Dating in muscat
Known since the early 1st century CE as an important trading port between the west and the east, Muscat was ruled by various indigenous tribes as well as foreign powers such as the Persians, the Portuguese Empire, the Iberian Union and the Ottoman Empire at various points in its history.
Evidence of communal activity in the area around Muscat dates back to the 6th millennium BCE in Ras al-Hamra, where burial sites of fishermen have been found.
Muscat and Muttrah were attacked by tribes from the interior in 1895 and again in 1915.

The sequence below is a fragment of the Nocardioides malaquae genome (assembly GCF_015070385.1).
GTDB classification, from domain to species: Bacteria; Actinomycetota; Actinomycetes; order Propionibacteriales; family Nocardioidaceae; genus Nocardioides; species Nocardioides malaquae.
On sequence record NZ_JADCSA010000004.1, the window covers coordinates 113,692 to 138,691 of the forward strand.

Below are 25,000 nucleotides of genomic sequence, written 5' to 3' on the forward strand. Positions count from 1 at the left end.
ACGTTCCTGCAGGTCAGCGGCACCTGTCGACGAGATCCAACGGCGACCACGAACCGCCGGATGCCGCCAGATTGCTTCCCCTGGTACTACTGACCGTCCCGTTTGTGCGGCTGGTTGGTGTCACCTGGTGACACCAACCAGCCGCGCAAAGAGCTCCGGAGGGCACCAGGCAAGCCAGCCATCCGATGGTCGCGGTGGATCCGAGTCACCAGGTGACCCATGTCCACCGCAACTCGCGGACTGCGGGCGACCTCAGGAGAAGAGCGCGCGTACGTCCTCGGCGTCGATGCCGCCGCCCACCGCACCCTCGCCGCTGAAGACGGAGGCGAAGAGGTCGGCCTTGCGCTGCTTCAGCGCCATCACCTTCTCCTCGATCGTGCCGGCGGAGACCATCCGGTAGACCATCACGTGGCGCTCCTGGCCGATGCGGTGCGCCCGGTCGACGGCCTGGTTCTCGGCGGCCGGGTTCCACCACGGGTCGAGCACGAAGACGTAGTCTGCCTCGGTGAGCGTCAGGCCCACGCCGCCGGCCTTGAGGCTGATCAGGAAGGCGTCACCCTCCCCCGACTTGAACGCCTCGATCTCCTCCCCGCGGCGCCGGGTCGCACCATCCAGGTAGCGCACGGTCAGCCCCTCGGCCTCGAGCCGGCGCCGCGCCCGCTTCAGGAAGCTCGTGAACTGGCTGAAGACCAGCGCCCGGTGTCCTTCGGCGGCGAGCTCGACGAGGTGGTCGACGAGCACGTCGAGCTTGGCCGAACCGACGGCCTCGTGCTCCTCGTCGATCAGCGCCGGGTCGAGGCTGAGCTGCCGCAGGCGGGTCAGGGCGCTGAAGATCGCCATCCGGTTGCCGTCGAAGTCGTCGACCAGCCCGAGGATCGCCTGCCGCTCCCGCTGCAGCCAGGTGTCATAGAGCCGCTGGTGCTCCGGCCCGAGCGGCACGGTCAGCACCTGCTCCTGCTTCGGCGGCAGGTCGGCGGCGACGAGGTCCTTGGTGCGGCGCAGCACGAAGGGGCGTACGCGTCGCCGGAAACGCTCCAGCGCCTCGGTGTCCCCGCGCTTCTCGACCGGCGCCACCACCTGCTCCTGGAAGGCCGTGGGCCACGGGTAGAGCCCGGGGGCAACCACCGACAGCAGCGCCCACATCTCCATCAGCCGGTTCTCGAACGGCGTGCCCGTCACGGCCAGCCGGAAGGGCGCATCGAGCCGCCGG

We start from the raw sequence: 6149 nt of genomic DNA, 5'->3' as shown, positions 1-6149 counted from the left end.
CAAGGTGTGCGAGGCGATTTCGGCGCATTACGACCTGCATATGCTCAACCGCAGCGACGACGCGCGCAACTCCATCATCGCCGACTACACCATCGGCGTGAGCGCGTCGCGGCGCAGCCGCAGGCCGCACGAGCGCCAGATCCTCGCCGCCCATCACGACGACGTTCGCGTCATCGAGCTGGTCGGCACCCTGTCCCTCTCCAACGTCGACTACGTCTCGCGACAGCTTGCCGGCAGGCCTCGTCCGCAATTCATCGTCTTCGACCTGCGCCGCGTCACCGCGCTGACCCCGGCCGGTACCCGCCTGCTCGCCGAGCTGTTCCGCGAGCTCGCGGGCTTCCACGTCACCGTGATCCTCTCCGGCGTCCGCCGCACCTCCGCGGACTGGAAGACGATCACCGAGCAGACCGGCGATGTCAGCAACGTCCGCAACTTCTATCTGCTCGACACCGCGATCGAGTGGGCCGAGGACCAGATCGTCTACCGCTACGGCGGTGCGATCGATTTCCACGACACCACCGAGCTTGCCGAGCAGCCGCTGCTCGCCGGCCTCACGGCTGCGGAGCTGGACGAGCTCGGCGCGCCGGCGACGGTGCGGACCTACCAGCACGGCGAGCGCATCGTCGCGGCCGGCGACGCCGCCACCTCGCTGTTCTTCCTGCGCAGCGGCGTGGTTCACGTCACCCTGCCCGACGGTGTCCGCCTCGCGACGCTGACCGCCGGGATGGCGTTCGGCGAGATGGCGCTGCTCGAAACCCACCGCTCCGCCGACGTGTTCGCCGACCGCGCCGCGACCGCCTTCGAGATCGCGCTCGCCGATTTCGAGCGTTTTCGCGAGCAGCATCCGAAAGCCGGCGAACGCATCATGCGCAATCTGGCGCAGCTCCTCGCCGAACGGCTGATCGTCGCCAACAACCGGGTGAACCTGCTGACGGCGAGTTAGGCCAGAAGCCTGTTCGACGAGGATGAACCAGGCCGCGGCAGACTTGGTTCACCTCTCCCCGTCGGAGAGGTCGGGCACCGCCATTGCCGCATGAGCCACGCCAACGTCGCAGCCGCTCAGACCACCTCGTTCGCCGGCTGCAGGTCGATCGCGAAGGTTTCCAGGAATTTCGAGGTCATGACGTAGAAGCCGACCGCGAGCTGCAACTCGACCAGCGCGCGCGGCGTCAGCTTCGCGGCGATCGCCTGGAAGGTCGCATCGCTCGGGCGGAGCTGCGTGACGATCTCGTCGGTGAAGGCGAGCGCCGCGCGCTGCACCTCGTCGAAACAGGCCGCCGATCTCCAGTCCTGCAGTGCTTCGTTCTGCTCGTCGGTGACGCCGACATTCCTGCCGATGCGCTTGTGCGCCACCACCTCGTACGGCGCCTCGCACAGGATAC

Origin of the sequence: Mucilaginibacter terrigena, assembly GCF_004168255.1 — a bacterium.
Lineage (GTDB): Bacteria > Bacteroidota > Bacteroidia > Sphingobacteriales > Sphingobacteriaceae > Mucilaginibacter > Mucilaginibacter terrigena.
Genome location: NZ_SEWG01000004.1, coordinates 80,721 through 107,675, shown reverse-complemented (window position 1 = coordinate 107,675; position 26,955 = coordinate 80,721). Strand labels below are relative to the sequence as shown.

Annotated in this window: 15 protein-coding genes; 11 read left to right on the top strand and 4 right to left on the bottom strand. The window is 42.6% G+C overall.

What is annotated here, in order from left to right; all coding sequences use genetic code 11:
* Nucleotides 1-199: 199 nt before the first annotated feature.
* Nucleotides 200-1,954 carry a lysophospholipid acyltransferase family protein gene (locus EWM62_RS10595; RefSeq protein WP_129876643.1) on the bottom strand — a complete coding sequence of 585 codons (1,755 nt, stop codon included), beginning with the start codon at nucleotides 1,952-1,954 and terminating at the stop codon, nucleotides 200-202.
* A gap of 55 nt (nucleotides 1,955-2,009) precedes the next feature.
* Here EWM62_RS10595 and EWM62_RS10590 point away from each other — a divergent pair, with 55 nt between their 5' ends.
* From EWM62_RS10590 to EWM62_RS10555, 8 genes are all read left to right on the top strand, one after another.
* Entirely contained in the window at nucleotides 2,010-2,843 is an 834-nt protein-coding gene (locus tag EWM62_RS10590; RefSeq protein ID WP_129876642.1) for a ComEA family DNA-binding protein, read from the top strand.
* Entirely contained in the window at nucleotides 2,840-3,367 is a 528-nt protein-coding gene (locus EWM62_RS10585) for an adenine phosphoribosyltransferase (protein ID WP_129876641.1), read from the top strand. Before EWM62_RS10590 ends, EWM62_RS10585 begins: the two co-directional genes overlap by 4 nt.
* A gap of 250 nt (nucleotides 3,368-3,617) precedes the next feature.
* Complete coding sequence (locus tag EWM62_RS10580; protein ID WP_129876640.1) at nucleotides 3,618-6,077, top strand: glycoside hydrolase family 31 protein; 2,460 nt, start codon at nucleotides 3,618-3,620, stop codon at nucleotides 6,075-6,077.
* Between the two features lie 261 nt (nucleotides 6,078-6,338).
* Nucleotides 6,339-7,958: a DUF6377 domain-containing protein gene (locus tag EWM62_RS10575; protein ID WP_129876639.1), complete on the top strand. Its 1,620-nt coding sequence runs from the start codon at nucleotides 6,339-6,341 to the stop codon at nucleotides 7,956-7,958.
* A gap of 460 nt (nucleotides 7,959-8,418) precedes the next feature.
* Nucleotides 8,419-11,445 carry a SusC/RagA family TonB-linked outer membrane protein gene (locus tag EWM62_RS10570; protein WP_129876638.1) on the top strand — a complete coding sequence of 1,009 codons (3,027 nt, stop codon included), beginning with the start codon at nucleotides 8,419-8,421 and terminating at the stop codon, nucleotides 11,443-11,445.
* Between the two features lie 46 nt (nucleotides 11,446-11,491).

A tentative ceasefire was brokered by the British, which gave the interior more autonomy.
The Turks twice captured Muscat from the Portuguese, in the Capture of Muscat (1552) and 1581-88.
The election of Nasir bin Murshid Al-Ya'rubi as Imam of Oman in 1624 changed the balance of power again in the region, from the Persians and the Portuguese to local Omanis.
A regional military power in the 18th century, Muscat's influence extended as far as East Africa and Zanzibar.